Raph Koster has another post up about game development costs, which continues the conversation we had here back in this post. This time he comes with more data, but I have some strong objections to said data, and again with what it means.
The main data point I disagree with is the cost-per-byte analysis. Hard drives have gotten significantly larger and cheaper over the years, while internet connections have gotten faster. Ten years ago if a game required you to download 20 gigs, and needed 50 gigs on your hard drive, that would have been a limiting factor for many users. Today? Most of us don’t even blink at that; we just hit download on Steam, wait a few minutes, and we are good to go. Sometimes those of us who keep dozens of games might need to do a little drive cleanup, but if you typically uninstall a game once you are ‘done’ with it, you might NEVER have an issue with drive space.
And developers know that, so if they cut a corner and increase the download size by a few gigs, it likely doesn’t matter today. Way back in the day, when game size was capped by the size of a cartridge, you simply could not cut that corner most of the time.
That is just one reason why looking at the size of games today is greatly misleading in my opinion. Another reason is that today, gamers will easily trade having much larger files for very minor benefits. A great example of this are 4k texture packs. Unless you eagle-eye the specific texture, most gamers won’t really notice a difference between a 4k texture and a 2k, or even smaller. But again, since file size is mostly a non-factor now, developers include those 4k textures, which massively increase the total download size of a game, while not having a major (or any) impact on development costs (they already had said 4k texture).
The other point I have issue with is the example of the character model and the amount of work it took back in the day vs today. As models get more complex, they take longer to make, which makes sense. What doesn’t add up is the need for all games to use more and more complex character models (or any models for that matter). A could list dozens of recent, successful games that don’t rely on state-of-the-art graphics. ‘Good enough’ today often times means the graphics of a game are more than acceptable, in part because of how powerful our devices are, and also because not all games need to have a 3D photorealistic look to work. Using standard Unity or Unreal art assets today doesn’t automatically result in your game looking cheap, and with some limited additional work, it can end up looking pretty unique and memorable.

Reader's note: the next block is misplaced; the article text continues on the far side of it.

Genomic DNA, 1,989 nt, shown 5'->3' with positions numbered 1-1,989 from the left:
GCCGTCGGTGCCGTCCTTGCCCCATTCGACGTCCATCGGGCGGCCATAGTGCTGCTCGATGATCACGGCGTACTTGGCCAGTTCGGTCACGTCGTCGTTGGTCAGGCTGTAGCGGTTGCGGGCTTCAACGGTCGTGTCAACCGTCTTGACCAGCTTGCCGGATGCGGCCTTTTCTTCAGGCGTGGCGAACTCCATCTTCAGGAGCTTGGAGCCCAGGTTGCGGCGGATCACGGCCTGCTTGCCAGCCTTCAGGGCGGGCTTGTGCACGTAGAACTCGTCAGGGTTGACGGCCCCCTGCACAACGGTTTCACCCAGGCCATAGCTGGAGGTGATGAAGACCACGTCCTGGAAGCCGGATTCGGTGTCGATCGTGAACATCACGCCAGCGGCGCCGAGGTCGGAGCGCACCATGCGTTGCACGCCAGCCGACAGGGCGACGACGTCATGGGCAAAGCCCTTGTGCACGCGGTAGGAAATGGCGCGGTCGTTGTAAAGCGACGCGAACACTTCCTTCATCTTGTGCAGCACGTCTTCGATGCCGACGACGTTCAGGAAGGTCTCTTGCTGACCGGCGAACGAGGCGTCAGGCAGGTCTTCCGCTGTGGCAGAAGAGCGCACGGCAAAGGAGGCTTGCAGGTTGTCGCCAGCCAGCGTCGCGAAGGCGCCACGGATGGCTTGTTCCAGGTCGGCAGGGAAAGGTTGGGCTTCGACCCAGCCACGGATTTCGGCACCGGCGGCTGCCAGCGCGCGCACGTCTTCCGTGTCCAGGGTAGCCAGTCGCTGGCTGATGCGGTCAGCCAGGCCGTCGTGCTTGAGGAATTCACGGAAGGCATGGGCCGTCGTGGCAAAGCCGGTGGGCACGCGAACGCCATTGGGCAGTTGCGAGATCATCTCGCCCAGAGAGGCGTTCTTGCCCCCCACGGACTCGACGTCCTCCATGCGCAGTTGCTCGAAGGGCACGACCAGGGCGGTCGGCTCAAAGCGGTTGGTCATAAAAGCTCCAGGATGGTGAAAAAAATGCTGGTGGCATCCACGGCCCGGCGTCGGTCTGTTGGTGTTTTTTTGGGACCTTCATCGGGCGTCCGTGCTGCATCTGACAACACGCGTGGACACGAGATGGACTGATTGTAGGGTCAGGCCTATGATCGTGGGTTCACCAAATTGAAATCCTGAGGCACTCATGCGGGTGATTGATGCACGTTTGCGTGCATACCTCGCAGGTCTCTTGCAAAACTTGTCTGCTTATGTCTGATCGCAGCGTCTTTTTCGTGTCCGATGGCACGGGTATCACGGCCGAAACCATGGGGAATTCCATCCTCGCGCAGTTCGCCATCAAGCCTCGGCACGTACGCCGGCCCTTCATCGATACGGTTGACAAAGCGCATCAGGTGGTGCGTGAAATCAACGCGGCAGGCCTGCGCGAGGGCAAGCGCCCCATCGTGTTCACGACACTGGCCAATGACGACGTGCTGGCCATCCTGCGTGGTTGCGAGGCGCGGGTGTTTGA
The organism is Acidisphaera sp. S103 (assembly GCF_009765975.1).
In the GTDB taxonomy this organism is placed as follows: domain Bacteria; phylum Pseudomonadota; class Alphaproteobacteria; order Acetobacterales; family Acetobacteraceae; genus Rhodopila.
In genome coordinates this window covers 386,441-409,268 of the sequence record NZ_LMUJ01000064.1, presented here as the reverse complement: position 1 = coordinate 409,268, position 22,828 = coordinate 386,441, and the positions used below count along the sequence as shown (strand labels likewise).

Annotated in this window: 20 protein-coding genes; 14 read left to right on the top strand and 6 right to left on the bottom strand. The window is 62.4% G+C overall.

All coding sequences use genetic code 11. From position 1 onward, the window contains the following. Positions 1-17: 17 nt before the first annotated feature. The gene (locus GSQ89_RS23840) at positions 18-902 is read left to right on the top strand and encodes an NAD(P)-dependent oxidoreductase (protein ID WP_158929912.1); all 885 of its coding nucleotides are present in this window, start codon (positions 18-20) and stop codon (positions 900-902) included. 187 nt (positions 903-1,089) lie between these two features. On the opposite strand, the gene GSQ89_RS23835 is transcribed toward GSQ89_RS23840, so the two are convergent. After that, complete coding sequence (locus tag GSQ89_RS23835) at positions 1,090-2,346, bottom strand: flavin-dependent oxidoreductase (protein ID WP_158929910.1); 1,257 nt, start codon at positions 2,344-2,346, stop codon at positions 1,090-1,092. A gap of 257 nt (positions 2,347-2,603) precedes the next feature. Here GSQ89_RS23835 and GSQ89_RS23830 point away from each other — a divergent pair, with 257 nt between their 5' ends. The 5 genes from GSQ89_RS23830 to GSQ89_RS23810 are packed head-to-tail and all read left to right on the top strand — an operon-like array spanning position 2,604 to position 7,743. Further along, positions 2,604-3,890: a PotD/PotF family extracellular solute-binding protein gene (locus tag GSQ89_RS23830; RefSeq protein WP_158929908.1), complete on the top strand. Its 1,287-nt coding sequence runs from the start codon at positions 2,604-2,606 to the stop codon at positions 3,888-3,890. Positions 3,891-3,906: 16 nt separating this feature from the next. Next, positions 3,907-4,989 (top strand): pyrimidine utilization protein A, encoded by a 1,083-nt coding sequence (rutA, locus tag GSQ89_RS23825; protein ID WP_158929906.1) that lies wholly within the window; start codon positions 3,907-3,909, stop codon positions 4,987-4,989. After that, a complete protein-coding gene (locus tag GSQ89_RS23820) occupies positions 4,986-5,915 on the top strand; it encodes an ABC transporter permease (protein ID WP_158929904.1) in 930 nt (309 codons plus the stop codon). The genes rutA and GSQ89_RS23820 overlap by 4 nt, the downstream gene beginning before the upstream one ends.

This gets into a large problem I have with the overall conversation too; that we drift from talking about all games and then specifically to AAA games almost interchangeably, which is a mistake. The AAA space is pretty unique, and not just because of costs. AAA studios have been doing very well in terms of profits in recent years, so while yes, their games are getting more expensive to make, its clearly NOT crushing their profits. Additionally, work conditions for developers at AAA studios have, on average, improved since the early days (they still stink compared to other IT work, but they are better), so again while games cost more to make, it seems to be working out for both publishers and developers (and I’d say gamers too, as we have access to more AAA titles today than ever before, to say nothing of our overflowing choices for non-AAA games).
That’s not to say every example is perfect or a success story, but I also don’t agree that this is some industry-wide crisis that is killing game. Quite the opposite; we have more choices of higher-quality games today than we ever did, while developers have more choices (indie, big studio) in where they want to work, and what they want to make. The shift to ‘games as a service’, to circle back to the original post, is also fine, so long as its done right. Predatory MXT isn’t doing it right, nor is crippling your game and it’s design to fit a cash shop. But those are jut growing pains, and we are seeing that both gamers and developers are, slowly, figuring it out.